Transdermal Nicotine Replacement Therapy in Cigarette Smokers with Acute Subarachnoid Hemorrhage
- First Online:
- Cite this article as:
- Seder, D.B., Schmidt, J.M., Badjatia, N. et al. Neurocrit Care (2011) 14: 77. doi:10.1007/s12028-010-9456-9
We evaluated the safety of nicotine replacement therapy (NRT) in active smokers with acute (aneurysmal) subarachnoid hemorrhage (SAH).
A retrospective observational cohort study was conducted in a prospectively collected database including all SAH patients admitted to an 18-bed neuro-ICU between January 1, 2001 and October 1, 2007. Univariate and multivariable models were constructed, employing stepwise logistic regression. The primary endpoint was 3-month mortality. Delayed cerebral ischemia (DCI) due to vasospasm, angiographic and TCD evidence of vasospasm, and delirium were secondary endpoints.
Active cigarette smokers admitted with SAH included 128 that received NRT and 106 that did not. Patients were well-matched for age, admission Hunt-Hess Grade, radiographic findings, and APACHE II scores, but those who received NRT were more likely to be heavy smokers (>10 cigarettes daily), diabetic, heavy alcohol users, and to have cerebral edema on admission. NRT was associated in multivariate analysis with a lower risk of death at 3 months (OR 0.12, 95% CI 0.04–0.37, P < 0.001). There were no differences in the frequency of DCI and most other medical complications, but delirium (19 vs. 9%, P = 0.006) and seizures (9 vs. 2%, P = 0.024) were more common in patients who received NRT.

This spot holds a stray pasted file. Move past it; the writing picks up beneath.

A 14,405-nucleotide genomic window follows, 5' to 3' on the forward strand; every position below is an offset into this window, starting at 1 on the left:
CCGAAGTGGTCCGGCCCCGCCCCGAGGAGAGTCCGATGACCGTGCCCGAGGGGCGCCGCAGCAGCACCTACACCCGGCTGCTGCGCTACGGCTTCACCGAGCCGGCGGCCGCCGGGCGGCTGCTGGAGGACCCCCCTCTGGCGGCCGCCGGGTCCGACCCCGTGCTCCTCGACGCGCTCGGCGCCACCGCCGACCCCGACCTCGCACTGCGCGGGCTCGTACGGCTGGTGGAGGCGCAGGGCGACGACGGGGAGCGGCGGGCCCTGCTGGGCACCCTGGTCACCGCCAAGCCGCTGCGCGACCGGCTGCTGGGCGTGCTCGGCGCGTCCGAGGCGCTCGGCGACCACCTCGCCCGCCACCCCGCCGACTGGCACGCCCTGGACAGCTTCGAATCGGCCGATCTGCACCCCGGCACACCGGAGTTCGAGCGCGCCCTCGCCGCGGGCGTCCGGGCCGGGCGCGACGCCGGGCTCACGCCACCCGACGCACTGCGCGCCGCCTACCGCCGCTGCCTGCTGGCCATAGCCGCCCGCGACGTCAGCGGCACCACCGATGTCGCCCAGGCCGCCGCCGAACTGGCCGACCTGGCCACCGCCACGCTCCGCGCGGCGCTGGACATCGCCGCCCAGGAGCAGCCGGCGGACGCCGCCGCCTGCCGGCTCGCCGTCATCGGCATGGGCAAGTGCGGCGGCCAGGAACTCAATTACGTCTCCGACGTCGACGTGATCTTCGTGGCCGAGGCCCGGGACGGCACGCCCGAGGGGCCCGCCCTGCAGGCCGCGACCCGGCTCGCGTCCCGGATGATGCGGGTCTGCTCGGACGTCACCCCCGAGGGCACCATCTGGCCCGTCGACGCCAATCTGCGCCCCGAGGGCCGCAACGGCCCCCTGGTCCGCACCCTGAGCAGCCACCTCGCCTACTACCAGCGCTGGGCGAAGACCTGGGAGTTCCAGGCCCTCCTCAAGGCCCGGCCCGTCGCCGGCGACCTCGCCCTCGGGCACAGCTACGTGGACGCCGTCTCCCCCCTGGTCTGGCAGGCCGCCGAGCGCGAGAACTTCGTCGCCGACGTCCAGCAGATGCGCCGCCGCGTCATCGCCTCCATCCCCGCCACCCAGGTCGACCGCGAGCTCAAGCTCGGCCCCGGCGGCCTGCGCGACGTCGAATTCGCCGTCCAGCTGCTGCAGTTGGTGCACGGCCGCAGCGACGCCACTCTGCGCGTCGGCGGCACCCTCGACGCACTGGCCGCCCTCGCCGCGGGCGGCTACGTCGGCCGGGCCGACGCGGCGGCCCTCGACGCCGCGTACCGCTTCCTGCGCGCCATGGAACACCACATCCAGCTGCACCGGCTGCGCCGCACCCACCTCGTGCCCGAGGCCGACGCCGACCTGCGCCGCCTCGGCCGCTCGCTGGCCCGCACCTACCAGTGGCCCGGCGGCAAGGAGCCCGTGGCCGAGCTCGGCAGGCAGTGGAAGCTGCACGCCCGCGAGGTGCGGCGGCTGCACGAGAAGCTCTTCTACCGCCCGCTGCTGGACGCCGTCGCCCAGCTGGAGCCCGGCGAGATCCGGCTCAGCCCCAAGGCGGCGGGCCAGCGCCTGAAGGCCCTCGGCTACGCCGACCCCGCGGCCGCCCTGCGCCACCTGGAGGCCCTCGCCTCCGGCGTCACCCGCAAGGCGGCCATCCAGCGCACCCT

Despite vasoactive properties, administration of NRT among active smokers with acute SAH appeared to be safe, with similar rates of vasospasm and DCI, and a slightly higher rate of seizures. The association of NRT with lower mortality could be due to chance, to uncontrolled factors, or to a neuroprotective effect of nicotine in active smokers hospitalized with SAH, and should be tested prospectively.